In 1920 Australia had a population of 5.4 million, the Princes Hwy was officially opened, the Comboyne was shipwrecked off Bass Point and the first successful flight was completed from Melbourne to Perth.
It was also the year that Queensland and Northern Territory Aerial Services Limited (QANTAS) was founded in Winton, Queensland by Paul McGinness, Sir Hudson Fysh and Sir Fergus McMaster.
A century later Qantas is not only one of the oldest airlines in the world, but also regraded as the safest - good reasons for HARS Aviation Museum to celebrate the national carrier's 100th birthday on November 16.
Longreach, the only Boeing 747-400 remaining in Australia, will feature prominently in two events to mark the historic occasion and raise funds to bring the ex-Qantas Boeing 707-138 donated by John Travolta to HARS.
The museum is planning to hold a black-tie centenary dinner on the anniversary.
The Over The Wings of QJA dinner will start with pre-dinner drinks overlooking the wings of the first Boeing 747-400 in the Qantas fleet, VH-OJA. Guests will then proceed to Hangar 1 surrounded by historic aircraft used by the national carrier over the decades.
They will include the world's only flying Lockheed Super Constellation, affectionately known as Connie, a Convair, the Douglas DC-3 which made the first passenger flight for TAA in 1946, and a DC-4 in Qantas 1950s livery.
On November 15 guests are also being invited to dress in Qantas retro gear and join HARS members at an Under the Wings of OJA barbecue that will include a tour of HARS from 1pm and live music from 3pm to 7pm.
HARS events manager Sherryl Sherson said the centenary dinner follows the success of other events such as the fly-over of the very last Boeing 747-400 in the Qantas fleet.
That saw dozens of present and former pilots, engineers and cabin crew from the airline dress in uniforms to celebrate the occasion.
Other dinners held at HARS to celebrate aviation achievements included one for the crew who flew a C47 from Australia and over the Himalayas to an aircraft museum in China, and another for the induction of Nancy Bird Walton into the Australian Aviation Hall of Fame when it was co-located to HARS.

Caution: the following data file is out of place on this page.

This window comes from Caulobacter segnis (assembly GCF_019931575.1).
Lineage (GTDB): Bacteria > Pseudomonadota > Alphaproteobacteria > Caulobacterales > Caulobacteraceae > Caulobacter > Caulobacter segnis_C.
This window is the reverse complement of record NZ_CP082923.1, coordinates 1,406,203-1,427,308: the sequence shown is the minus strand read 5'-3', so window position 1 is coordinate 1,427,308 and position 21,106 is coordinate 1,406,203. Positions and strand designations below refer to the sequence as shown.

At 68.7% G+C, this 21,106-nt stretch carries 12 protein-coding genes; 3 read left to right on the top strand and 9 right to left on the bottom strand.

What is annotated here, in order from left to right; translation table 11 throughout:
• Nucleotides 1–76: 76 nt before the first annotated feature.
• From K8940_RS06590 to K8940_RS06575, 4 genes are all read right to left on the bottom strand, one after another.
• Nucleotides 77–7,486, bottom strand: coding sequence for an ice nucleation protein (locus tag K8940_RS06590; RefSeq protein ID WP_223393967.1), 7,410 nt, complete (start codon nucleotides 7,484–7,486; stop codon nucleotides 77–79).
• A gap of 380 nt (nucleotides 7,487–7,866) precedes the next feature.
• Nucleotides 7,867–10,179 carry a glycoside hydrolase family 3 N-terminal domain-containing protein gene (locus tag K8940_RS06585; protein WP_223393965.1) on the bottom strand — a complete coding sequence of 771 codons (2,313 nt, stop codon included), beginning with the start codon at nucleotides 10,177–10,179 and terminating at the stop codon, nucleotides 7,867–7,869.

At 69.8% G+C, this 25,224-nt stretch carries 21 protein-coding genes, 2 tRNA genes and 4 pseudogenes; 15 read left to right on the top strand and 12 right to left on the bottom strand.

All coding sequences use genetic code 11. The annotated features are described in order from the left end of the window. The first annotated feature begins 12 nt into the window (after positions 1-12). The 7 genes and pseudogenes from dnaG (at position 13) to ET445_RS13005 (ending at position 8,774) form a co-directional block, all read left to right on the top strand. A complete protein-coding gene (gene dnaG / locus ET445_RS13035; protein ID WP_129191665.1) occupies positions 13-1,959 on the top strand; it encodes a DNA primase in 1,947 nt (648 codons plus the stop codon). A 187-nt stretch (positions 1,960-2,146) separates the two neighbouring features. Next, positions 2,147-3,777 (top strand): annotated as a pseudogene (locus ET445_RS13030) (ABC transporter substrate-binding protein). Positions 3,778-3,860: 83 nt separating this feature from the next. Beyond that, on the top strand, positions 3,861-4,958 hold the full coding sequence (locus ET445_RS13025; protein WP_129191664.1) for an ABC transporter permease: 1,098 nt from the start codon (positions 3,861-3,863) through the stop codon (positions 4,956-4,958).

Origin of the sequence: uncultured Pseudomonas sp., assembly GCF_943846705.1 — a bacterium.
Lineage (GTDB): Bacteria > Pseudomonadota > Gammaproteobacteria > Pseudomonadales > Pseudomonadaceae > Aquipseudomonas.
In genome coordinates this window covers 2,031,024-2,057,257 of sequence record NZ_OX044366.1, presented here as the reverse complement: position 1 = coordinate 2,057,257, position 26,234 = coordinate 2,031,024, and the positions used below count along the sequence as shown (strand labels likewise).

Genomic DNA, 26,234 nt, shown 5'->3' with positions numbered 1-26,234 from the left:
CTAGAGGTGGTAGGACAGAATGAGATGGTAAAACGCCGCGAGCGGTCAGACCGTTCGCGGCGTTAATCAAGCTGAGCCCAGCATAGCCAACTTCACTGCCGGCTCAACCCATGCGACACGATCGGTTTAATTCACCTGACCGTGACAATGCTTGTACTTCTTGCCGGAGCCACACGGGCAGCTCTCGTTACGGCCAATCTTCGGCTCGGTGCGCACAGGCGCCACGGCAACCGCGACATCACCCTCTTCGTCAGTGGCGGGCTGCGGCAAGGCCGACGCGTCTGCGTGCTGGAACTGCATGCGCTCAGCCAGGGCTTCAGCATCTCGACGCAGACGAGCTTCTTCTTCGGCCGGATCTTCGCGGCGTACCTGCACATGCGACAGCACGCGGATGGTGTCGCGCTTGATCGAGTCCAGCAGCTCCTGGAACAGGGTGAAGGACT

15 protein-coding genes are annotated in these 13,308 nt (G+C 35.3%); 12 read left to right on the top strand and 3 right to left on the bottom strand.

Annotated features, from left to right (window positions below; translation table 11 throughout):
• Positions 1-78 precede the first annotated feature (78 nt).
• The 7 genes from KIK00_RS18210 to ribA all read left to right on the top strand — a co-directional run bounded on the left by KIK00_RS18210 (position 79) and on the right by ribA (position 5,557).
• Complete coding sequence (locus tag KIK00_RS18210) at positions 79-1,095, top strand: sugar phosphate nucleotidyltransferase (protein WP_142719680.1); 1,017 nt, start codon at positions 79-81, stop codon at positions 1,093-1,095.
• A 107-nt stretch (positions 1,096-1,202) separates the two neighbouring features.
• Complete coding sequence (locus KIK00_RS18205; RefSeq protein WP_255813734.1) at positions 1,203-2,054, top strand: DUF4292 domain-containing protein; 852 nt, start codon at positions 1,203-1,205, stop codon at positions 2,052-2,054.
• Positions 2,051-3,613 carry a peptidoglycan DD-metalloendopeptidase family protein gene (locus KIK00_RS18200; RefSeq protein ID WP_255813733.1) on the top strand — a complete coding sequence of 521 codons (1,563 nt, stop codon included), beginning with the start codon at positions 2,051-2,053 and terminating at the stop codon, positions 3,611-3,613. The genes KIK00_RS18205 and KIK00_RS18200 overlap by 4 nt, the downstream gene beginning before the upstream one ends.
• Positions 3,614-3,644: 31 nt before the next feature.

Mrs Sherson said dignitaries from Sydney were coming to the centenary dinner which she expects will attract 120 people in a location that can accommodate up to 500.
"Villa D'Oro are doing the catering. The large hanger has really been spruced up. People who come along to events here are just in awe of what we have. And we hope to be doing a lot more of this kind of thing in the future."
"We have already done a couple of weddings. Bridal parties love coming in and standing alongside our beautiful shiny DC3 which is wonderful for wedding photos."
Mrs Sherson said eventually it would be great to have a fully equipped commercial kitchen.
HARS already employs a team of casual wait staff and would love to provide training and work placements to commercial cookery and hospitality students.
"We had an international engineers conference booked for October but that has been postponed to next year," she said.
"And the Penski Group held a big event here two years ago that was so successful they booked the venue again the following day. They are coming back again in February."
Covid-19 protocols apply for both events with limited tickets available from HARS.
- All the photos of the farewell salute from the last Qantas 747-400 to the first
- Flying replica of Australia's most famous history making aircraft closer to take off
- Nancy Bird Walton's legacy has inspired her great grand daughter Maysa to attend an aviation high school so she can learn fly
- Did you know HARS was involved in an epic eight day mission to restore aviation history in China in 2016 that took 96 days through six countries to complete?
- Final Qantas Boeing 747 leaves a flying kangaroo formation in the sky
- 30th anniversary of HARS Jumbo's record breaking flight
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